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SportsColumnistsDavid Lennon

If this is competition for Yankees' fifth starter, Domingo German won

Yankees pitcher Domingo German delivers during the first

Yankees pitcher Domingo German delivers during the first inning of the team's spring training game against the Tigers in Tampa, Fla., on March 5. Credit: AP/Gene J. Puskar

TAMPA, Fla. — If the fifth spot in the Yankees’ rotation truly has been a legitimate, straight-up competition this spring, then it’s got to be just about over after Deivi Garcia’s start Wednesday against the Blue Jays at Steinbrenner Field.

Time to give Domingo German the nod.

That should be the call anyway as the high-ceiling Garcia, 21, again struggled with his command for the second straight start. Last Friday, he was effectively wild against the Phillies with three hitless, scoreless innings. But the Jays made him pay Wednesday with seven hits and four runs — including homers by Bo Bichette and Teoscar Hernandez.

There is another possible scenario, however, that Garcia was the predetermined winner of the No. 5 job coming into camp. And though he’s been erratic in these past two outings, he still hasn’t entirely collapsed in that pursuit. Plus, a handful of Yankees didn’t exactly welcome German back from his domestic-abuse suspension, and there’s something to be said for making him take the hard way back to the rotation based on that contemptible behavior.

Boone hasn’t signaled the team’s preference publicly. And in the grand scheme of things, the Yankees will end up relying on both Garcia and German to split up a number of starts during the regular season.

But on a performance-based scale, German not only has looked more polished in outpitching Garcia this spring, he has a more substantive, impressive track record in the majors, even if his 18-4 season (4.03 ERA) was two years ago. When I asked Garcia if he felt the opportunity might be slipping away after Wednesday’s clunker, he wouldn’t go there.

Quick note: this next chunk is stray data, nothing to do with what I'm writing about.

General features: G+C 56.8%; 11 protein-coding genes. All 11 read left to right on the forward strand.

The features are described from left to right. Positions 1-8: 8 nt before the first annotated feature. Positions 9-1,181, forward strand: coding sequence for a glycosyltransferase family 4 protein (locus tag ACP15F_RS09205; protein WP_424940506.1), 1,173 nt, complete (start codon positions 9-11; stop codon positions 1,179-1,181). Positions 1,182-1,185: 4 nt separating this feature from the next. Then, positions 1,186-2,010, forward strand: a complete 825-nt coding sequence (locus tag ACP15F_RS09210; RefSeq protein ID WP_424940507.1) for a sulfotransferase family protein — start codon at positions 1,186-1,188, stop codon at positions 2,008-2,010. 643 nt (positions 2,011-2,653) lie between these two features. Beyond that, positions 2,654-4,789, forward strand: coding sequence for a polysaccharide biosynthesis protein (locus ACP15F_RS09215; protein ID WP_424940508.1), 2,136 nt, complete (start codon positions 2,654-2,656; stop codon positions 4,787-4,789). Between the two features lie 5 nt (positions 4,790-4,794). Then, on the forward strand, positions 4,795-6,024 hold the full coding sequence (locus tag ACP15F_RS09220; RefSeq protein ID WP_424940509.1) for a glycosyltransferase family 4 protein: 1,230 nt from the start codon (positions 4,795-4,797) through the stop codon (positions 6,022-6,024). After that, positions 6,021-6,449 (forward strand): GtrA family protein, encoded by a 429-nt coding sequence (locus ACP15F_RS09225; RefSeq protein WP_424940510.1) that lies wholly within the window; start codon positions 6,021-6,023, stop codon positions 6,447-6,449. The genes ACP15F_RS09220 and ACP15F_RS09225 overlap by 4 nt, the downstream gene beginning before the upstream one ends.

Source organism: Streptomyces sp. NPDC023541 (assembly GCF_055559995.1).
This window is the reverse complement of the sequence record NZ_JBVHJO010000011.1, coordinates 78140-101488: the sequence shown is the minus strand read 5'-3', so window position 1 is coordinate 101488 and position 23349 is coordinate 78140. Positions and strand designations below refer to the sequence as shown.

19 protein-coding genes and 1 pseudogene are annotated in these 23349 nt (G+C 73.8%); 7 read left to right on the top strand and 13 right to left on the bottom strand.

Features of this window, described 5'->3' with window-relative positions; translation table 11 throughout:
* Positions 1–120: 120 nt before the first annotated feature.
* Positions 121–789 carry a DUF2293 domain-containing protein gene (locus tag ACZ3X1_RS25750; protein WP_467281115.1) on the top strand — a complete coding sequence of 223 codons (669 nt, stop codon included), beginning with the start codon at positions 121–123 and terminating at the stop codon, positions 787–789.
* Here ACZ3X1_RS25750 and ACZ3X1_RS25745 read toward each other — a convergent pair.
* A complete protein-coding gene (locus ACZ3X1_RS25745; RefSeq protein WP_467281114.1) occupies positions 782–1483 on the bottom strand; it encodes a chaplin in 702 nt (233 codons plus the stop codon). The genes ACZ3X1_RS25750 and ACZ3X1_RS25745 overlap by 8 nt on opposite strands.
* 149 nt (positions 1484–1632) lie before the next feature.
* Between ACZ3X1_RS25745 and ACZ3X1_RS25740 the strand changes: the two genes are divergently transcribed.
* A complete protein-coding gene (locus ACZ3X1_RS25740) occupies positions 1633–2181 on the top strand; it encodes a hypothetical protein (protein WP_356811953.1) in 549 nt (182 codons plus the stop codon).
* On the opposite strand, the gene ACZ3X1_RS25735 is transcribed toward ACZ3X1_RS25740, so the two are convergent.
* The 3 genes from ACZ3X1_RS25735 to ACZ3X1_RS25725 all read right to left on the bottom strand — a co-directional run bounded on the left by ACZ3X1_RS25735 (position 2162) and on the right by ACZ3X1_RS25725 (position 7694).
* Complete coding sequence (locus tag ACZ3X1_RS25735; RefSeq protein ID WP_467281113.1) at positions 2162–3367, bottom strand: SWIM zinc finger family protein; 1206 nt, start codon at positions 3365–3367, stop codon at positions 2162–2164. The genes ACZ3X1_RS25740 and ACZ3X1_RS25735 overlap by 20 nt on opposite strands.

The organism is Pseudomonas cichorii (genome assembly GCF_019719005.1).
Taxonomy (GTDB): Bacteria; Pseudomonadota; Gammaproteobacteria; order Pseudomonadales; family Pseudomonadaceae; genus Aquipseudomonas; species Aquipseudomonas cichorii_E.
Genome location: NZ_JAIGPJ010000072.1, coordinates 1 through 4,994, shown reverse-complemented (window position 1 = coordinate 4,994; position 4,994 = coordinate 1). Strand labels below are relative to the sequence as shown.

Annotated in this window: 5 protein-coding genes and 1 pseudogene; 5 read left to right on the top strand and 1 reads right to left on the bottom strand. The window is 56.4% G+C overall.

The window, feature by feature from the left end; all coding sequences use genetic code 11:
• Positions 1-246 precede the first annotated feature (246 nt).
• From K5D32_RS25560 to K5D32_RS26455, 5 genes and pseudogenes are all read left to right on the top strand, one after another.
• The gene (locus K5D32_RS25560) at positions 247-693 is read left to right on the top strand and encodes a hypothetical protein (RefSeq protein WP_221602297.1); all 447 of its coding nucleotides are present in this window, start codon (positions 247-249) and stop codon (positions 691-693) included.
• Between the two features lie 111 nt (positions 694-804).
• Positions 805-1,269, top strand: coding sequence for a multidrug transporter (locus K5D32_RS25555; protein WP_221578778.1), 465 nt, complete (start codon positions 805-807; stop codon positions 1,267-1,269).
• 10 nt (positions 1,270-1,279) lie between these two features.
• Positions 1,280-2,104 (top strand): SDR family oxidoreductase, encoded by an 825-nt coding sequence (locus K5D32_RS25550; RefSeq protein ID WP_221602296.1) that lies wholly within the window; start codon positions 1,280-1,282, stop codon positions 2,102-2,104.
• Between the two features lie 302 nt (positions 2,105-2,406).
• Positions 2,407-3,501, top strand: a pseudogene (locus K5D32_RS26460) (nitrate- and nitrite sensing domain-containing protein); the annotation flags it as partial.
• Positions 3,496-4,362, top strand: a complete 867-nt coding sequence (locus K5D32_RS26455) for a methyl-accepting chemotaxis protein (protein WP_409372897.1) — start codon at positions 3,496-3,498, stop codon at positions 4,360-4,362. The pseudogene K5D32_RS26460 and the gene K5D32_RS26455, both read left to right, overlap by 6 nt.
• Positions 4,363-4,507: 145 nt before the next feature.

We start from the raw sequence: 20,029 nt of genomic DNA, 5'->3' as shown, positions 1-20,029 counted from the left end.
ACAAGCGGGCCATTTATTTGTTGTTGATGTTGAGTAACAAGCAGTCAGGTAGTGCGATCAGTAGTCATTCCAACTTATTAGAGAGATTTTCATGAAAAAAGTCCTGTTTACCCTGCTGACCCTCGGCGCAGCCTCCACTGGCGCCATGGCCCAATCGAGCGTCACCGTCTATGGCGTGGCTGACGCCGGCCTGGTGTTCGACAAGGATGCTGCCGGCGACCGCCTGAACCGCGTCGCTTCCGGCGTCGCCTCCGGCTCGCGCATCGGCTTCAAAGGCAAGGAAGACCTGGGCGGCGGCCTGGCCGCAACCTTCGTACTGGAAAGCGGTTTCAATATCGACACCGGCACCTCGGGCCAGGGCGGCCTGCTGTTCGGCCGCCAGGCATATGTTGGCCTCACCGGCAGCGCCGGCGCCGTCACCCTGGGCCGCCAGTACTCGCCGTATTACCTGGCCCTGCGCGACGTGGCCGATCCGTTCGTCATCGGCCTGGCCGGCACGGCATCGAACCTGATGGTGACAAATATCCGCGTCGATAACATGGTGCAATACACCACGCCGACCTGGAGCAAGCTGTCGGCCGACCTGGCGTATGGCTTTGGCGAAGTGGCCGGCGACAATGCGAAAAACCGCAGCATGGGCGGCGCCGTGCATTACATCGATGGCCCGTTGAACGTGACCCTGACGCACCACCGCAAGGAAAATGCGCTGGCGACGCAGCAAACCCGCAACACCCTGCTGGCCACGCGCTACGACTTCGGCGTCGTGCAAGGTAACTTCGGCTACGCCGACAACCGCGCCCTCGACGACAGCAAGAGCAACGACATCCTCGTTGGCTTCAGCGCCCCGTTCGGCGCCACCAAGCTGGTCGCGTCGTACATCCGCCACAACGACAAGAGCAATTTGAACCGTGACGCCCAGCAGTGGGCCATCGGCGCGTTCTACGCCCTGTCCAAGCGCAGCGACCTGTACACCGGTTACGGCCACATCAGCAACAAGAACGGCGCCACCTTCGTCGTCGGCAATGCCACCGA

"For me it was always about doing my job and giving the best I have," Garcia said through an interpreter. "Every single outing I've gone out there and I have given the best I have, and that's really it. That's really the focus for me."

On Wednesday, Garcia only got as far as a leadoff walk in the fourth inning. Once that put Garcia at 67 pitches, Boone came out to retrieve him. If this were a spring where a high-ceiling prospect like Garcia was only getting his work in to prepare for the regular season, then the numbers could be dismissed.

In his case, however, the statistics count. And Garcia can’t afford to labor like he did Wednesday so close to decision time. Not when he’s locked in a battle with someone pitching as well as German, who has yet to allow a run in three starts, striking out 13 with one walk over nine innings.

Garcia’s overall command issues were punctuated by an inability to put away hitters with two strikes. In the first inning, Garcia had Bichette 0-and-2 before throwing him a 94-mph fastball that split the plate. That speed in that spot isn’t going to work and especially to Bichette, who did a little bat flip despite not clearing the rightfield wall by all that much.

Hernandez only had to see on pitch for the same result in the third inning. This time, Garcia didn’t muster nearly enough heat to go upstairs (92 mph) and Hernandez smacked a long drive that caromed off the top of the 40-foot tall batter’s-eye for a two-run homer.

"There wasn’t as much life with all his pitches in the zone," Boone said. "Hung some breaking balls that got put in play hard. Maybe not quite the life through the zone and then not the great command. I thought that his stuff was all right, but just not that crisp finish that we've seen with that bite on the breaking ball or locating it properly."

For the exceedingly-positive Boone, not a glowing review by any means. And when the manager was asked for a possible reason why Garcia’s been off the past two starts, he pointed to one of his best attributes: the deceptive, somewhat unique delivery. When Garcia does come off the rails a bit, he tends to have trouble repeating that motion, or gets too "wind-y" as Boone explained, sort of over-rotating.

Garcia suggested the same thing in so many words. He’s just had trouble self-correcting the last two outings. Unfortunately for him, these are auditions, and it’s impossible to see them as passing grades.

"It can be like an internal battle," said Garcia, who now has a 3.86 ERA in five starts. "You’re trying to make the adjustments and you're not getting to where you want as far as executing your pitches. But at the same time you have to understand that outings like this will happen. It’s important to keep trying to make the adjustments. And that could be like the most frustrating part because you're trying and trying and trying but yet you don’t find a rhythm, or finding the results you’re looking for."

Garcia definitely didn’t get the results Wednesday. And we’ll known soon enough whether or not it mattered — or if this competition really existed.

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